UFS Unable to fsck

balanga

Son of Beastie

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I have a system which has been running FreeBSD 12.0-RELEASE amd64 for several months but all of a sudden it will not boot up. After running fsck -y many many times I can't a clean filesystem. I have a 1TB disk and FreeBSD is installed on a 250GB UFS partition. It is partitioned using GPT and has 670GB free.

I've found that I can run misc/mc and have not encountered any problems looking round the system.

What can I do to clean the filesystem?
 

Beastie

Daemon

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There's not much to it. Boot into single-user mode run fsck. Personally I prefer to run it manually on each partition (e.g. # fsck -y /dev/ada0s1a).

If you still have problems after that, run SMART diagnostics.
 

ralphbsz

Daemon

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...it will not boot up.
OK. You are saying the file system is so broken that the system will not boot, which I would take to mean: you don't get to a prompt of a shell, and the system doesn't work.

After running fsck -y many many times ...
Strange. A moment ago you said the system didn't boot. Now you are saying that the system boots well enough to get you to a shell prompt, and you can run fsck from the prompt. Contradiction.

...I can't a clean filesystem.
Sorry, but just saying that you ran fsck many times, and then the file system is still not clean, does not help us debug it. You need to tell us exactly how fsck failed. What were the messages? Did you run it in single-user mode, or multi-user? On the root file system? Did it run to completion?

I've found that I can run misc/mc and have not encountered any problems looking round the system.
OK, now you are saying that the system boots perfectly, well enough for a user-space application to start, and that there are no problems with the file system. That contradicts pretty much everything you said above.

Please explain the problem. I can not understand what you wrote.
 
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balanga

Son of Beastie

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Please explain the problem. I can not understand what you wrote.
When I said the system does not boot up, I meant it does not boot up to the command prompt. It drops into single user mode because the file system is dirty. After running both fsck -y /dev/ada0p2 and fsck -n /dev/ada0p2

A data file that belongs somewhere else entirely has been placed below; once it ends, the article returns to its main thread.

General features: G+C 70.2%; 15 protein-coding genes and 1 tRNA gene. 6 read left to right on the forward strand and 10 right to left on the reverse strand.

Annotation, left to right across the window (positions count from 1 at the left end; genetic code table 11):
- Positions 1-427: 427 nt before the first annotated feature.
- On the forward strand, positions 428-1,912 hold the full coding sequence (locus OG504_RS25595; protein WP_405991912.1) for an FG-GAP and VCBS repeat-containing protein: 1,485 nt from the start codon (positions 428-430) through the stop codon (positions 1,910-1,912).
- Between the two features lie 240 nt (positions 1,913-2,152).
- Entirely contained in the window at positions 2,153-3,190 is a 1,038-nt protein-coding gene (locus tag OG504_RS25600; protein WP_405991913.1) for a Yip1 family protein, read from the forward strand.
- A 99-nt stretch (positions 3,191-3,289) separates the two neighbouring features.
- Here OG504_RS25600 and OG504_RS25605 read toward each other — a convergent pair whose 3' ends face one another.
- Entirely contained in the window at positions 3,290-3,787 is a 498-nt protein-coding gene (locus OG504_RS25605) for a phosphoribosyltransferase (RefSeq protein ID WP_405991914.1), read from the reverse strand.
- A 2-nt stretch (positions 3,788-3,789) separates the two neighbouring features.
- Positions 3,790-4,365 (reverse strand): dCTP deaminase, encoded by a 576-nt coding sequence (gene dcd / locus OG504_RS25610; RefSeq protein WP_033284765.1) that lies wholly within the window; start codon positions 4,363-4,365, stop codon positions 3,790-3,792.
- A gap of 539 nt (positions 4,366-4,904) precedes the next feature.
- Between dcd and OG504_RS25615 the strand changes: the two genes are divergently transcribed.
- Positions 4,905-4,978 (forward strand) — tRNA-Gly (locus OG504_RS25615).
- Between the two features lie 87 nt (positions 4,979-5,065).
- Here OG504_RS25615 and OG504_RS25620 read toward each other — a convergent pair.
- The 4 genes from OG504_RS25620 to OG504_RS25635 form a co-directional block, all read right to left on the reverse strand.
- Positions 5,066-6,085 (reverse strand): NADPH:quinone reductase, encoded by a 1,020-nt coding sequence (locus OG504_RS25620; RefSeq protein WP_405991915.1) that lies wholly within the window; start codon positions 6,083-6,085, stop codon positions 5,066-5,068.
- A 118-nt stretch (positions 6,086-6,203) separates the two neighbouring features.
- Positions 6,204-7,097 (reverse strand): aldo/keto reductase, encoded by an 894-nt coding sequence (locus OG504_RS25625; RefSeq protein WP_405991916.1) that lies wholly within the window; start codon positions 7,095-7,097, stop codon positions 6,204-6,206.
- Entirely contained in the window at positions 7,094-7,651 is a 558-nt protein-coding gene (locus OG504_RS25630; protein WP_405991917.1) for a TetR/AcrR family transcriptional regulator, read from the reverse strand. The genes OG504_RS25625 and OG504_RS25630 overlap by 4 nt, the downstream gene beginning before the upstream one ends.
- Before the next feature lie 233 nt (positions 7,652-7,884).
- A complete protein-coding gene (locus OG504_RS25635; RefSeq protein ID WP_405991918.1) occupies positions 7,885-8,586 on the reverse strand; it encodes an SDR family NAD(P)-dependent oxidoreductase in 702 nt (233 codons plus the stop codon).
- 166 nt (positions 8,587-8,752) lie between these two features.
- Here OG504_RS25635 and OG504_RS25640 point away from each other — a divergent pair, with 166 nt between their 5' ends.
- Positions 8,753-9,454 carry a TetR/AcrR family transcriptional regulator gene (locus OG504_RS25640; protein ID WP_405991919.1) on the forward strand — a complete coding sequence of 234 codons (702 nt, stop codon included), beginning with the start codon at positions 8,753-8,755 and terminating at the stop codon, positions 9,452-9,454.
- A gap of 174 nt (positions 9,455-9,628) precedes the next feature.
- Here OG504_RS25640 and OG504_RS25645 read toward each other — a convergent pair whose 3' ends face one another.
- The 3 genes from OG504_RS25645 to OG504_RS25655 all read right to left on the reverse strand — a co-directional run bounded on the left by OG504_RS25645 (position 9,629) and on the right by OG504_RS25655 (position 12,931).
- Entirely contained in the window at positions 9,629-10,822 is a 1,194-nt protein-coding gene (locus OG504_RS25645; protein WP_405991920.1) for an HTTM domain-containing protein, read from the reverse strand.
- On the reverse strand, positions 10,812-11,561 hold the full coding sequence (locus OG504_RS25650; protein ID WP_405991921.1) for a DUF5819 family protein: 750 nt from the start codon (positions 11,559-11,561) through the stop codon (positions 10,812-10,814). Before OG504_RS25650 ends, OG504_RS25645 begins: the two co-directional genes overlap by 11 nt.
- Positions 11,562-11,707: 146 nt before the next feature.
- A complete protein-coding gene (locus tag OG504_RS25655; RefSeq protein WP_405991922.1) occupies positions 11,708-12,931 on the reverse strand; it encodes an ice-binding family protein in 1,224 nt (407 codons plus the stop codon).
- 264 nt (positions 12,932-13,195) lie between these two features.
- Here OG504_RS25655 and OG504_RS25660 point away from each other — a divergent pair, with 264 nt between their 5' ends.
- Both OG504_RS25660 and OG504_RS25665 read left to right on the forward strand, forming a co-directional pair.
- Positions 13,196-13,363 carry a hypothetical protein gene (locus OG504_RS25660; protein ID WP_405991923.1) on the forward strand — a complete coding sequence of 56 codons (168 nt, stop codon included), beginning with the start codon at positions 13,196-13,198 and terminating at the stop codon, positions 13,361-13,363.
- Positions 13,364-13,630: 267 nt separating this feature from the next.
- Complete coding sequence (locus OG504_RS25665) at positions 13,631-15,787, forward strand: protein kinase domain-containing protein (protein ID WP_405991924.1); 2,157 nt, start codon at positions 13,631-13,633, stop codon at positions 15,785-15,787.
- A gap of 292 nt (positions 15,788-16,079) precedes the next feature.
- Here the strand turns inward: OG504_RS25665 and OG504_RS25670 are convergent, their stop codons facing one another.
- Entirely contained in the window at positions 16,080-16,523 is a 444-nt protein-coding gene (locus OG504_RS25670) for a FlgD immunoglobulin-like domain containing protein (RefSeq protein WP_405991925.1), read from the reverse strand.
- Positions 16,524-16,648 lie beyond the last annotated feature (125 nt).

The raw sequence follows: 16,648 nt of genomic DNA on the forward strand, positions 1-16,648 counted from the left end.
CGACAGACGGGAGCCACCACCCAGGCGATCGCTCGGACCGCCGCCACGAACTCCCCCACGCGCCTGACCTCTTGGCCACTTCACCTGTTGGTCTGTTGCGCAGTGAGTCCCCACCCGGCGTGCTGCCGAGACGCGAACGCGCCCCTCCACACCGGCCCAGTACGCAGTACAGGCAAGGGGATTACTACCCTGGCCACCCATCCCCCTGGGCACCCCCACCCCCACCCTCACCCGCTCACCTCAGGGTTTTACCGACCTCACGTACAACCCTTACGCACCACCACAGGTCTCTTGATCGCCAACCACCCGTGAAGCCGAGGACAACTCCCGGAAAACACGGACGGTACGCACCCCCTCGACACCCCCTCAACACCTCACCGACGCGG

maybe twenty times or more the filesystem remained dirty. However I did find that I could run misc/mc and after looking around the filesystem couldn't find anything obviously wrong.

In order to try and log the problem, I hooked up the disk via a USB enclosure and booted from another disk, and ran fsck -y /dev/da01p2 and to my amazement it resulted in a clean filesystem. Since that was unexpected and didn't have a chance to log it and can't show exactly what was wrong, and have no idea how the filesystem got fixed. I am now booting again normally from the original disk and it seems to work normally.
 

Beastie

Daemon

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Then it could simply be a loose cable and nothing to do with the disk itself. Disconnecting and later reconnecting the disk as you did may have fixed the issue.

But I'll repeat myself: do run SMART diagnostics. Something may always come up.
 

mfaridi

Aspiring Daemon

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Do you have enough free space on your system?
check your free space.
 

ralphbsz

Daemon

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Ah, now I get it. Your system came up in single-user mode, and you got the shell prompt there. And then you ran fsck on the root file system, and it didn't work. But when you take the same disk drive and connect it as an extra file system to a computer (where it is not root), then fsck works.

I think this is perfectly expected and normal: When booting in single user mode, the root file system is mounted read-only for safety. And fsck can not fix things in read-only mode, because it can not modify the root file system. But when you took the disk and didn't mount it read-only, fsck was suddenly capable of working.

An interesting question is this: Did fsck print warning messages?

P.S. Fixed this post after PMc's correction below. Sorry, I got confused.
 

PMc

Well-Known Member

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I think this is perfectly expected and normal: When booting in single user mode, the root file system is mounted read-only for safety. And fsck can not fix things in read-only mode, because it can not modify the root file system. But when you took the disk and didn't mount it read-only, fsck was suddenly capable of working.
Little correction seems necessary here. fsck can repair filesystem only when in read-only mode - thats why the root fs comes up read-only in single-user, so that one can just run fsck.
 
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